Definition of pop verb from the Oxford Advanced Learner's Dictionary



    BrE BrE//pɒp//
    ; NAmE NAmE//pɑːp//
    Verb Forms present simple I / you / we / they pop
    BrE BrE//pɒp//
    ; NAmE NAmE//pɑːp//
    he / she / it pops
    BrE BrE//pɒpz//
    ; NAmE NAmE//pɑːpz//
    past simple popped
    BrE BrE//pɒpt//
    ; NAmE NAmE//pɑːpt//
    past participle popped
    BrE BrE//pɒpt//
    ; NAmE NAmE//pɑːpt//
    -ing form popping
    BrE BrE//ˈpɒpɪŋ//
    ; NAmE NAmE//ˈpɑːpɪŋ//
    Surprise, Medication
    jump to other results
    make sound
  1. 1  [intransitive, transitive] pop (something) to make a short explosive sound; to cause something to make this sound the sound of corks popping Flashbulbs were popping all around them.
  2. 2[transitive, intransitive] pop (something) to burst, or make something burst, with a short explosive sound She jumped as someone popped a balloon behind her.
  3. go quickly
  4. 3  [intransitive] + adv./prep. (informal) to go somewhere quickly, suddenly or for a short time I'll pop over and see you this evening. Why don't you pop in (= visit us) for a drink next time you're in the area?
  5. put quickly
  6. 4[transitive] pop something/somebody + adv./prep. (informal, especially British English) to put something/somebody somewhere quickly, suddenly or for a short time He popped his head around the door and said hello. I'll pop the books in (= deliver them) on my way home. Pop your bag on here.
  7. appear suddenly
  8. 5[intransitive] + adv./prep. to suddenly appear, especially when not expected The window opened and a dog's head popped out. An idea suddenly popped into his head. (computing) The dialog box pops up every time I try to close the browser.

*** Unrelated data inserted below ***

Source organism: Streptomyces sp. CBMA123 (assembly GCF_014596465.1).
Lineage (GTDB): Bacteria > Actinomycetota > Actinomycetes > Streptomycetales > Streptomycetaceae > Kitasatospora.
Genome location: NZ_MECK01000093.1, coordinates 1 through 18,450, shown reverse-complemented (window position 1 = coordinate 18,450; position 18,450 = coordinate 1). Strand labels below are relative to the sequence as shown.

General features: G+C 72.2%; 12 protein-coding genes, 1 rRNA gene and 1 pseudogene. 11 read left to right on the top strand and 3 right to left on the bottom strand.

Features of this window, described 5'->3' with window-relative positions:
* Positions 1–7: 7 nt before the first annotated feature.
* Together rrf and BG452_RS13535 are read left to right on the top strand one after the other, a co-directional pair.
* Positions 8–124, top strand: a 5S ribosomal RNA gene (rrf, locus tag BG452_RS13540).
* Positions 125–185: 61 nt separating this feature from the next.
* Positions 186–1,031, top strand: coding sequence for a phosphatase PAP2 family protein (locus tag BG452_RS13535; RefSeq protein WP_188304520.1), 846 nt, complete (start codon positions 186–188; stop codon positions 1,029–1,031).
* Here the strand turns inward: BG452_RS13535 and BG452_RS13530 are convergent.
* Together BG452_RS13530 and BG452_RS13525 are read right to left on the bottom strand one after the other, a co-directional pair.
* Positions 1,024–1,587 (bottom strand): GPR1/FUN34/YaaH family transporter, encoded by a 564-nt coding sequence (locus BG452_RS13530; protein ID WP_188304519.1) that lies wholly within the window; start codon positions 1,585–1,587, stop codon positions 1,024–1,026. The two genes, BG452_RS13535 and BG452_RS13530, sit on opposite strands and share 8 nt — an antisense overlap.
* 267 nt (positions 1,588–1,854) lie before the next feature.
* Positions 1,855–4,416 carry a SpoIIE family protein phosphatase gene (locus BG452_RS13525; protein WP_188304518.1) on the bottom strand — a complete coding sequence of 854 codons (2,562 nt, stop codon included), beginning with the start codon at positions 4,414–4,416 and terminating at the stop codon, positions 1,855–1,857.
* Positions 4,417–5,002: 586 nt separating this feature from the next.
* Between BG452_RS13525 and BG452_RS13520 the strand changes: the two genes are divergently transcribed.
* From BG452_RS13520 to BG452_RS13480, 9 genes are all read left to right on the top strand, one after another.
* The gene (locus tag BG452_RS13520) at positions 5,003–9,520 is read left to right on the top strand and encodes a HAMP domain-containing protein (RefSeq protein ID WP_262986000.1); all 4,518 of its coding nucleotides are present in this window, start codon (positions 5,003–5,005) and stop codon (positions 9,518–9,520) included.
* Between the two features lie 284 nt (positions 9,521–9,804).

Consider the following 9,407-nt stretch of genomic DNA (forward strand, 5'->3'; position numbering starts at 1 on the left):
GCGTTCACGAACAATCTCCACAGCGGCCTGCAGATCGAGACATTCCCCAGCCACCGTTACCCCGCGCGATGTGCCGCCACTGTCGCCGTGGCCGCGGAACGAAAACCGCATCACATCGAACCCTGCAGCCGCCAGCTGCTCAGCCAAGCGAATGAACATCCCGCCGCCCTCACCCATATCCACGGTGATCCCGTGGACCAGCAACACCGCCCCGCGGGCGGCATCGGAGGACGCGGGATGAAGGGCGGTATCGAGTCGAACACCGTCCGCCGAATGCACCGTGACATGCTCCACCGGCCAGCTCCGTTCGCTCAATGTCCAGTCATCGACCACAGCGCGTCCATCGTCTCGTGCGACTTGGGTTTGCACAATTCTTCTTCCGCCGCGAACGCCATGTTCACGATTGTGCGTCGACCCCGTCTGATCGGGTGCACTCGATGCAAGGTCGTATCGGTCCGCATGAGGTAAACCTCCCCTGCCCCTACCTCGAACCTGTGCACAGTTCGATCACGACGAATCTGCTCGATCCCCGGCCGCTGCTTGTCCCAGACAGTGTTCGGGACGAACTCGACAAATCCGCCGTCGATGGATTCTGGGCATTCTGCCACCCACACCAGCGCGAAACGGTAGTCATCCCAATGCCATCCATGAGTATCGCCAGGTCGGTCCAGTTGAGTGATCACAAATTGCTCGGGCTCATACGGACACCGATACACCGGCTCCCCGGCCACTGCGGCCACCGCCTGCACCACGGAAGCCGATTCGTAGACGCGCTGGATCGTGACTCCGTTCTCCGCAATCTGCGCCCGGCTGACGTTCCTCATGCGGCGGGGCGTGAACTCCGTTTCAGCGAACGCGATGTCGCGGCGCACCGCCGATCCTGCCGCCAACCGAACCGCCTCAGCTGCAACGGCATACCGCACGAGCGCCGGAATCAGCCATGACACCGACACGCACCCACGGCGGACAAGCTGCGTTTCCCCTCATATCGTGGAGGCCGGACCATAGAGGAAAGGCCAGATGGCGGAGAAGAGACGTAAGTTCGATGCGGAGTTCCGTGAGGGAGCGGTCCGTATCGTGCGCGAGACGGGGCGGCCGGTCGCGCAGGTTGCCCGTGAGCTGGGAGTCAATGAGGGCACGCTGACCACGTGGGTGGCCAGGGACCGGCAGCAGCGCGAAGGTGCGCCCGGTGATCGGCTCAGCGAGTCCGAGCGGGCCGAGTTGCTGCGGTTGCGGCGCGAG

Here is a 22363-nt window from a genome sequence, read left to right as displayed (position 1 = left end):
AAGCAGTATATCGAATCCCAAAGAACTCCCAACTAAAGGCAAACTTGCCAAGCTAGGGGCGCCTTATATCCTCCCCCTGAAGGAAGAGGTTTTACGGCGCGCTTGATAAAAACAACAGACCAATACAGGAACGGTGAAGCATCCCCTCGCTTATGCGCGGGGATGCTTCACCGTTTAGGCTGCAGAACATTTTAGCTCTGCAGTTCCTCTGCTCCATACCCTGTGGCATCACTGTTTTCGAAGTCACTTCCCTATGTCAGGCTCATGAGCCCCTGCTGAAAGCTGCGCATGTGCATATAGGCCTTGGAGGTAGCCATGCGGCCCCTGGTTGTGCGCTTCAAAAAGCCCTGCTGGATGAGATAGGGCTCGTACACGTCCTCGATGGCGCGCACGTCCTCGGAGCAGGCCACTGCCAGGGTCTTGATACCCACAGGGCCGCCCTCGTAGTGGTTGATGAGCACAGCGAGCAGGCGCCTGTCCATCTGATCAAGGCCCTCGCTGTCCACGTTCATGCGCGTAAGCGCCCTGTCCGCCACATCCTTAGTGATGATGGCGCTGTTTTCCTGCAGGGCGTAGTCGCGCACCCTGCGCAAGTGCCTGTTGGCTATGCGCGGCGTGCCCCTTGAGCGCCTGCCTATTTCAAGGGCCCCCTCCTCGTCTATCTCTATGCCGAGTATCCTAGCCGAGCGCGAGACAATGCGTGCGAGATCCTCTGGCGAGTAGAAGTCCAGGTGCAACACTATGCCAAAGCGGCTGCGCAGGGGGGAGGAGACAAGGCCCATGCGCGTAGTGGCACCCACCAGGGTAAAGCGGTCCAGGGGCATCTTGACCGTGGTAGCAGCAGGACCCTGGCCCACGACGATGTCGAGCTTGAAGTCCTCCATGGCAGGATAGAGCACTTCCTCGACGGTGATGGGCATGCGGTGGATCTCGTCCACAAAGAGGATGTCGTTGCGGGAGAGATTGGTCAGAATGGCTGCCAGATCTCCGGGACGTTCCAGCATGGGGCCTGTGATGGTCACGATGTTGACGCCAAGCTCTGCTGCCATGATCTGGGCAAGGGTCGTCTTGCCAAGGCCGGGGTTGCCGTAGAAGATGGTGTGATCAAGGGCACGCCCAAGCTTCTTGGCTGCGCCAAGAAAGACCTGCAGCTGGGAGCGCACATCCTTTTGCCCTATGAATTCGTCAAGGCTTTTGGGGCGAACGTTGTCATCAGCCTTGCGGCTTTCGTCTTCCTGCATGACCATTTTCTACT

9. of ears
  10. 6[intransitive] if your ears pop when you are going up or down in a plane, etc., the pressure in them suddenly changes
  11. of eyes
  12. 7[intransitive] if your eyes pop or pop out, they suddenly open fully because you are surprised or excited Her eyes nearly popped out of her head when she saw them. See related entries: Surprise
  13. take drugs
  14. 8[transitive] pop something (informal) to take a lot of a drug, regularly She's been popping pills for months. See related entries: Medication
  15. 9[transitive] pop the hood (North American English) to open the hood / bonnet of a car
  16. Word Originverb late Middle English (in the senses ‘a blow, knock’ and ‘to strike’): imitative.Extra examples A strange thought popped into my head. He’s just popped out of the office for a few minutes. I’ll pop round and see you later. I’m just popping down to the shops. She popped her head around the door to see how we were. A number of small objects suddenly popped into view. A small jazz band had popped out of nowhere. Crabs occasionally pop out of holes in the sand. He popped the cork on the champagne bottle. I’ll pop the books in on my way home. The window opened and a head popped out. The yellow flowers were popping up all over the garden. When you send a fax, a dialog box pops up on the screen.Idioms (British English, humorous) to die (informal) to ask somebody to marry you Phrasal Verbspop offpop somethingon
See the Oxford Advanced American Dictionary entry: pop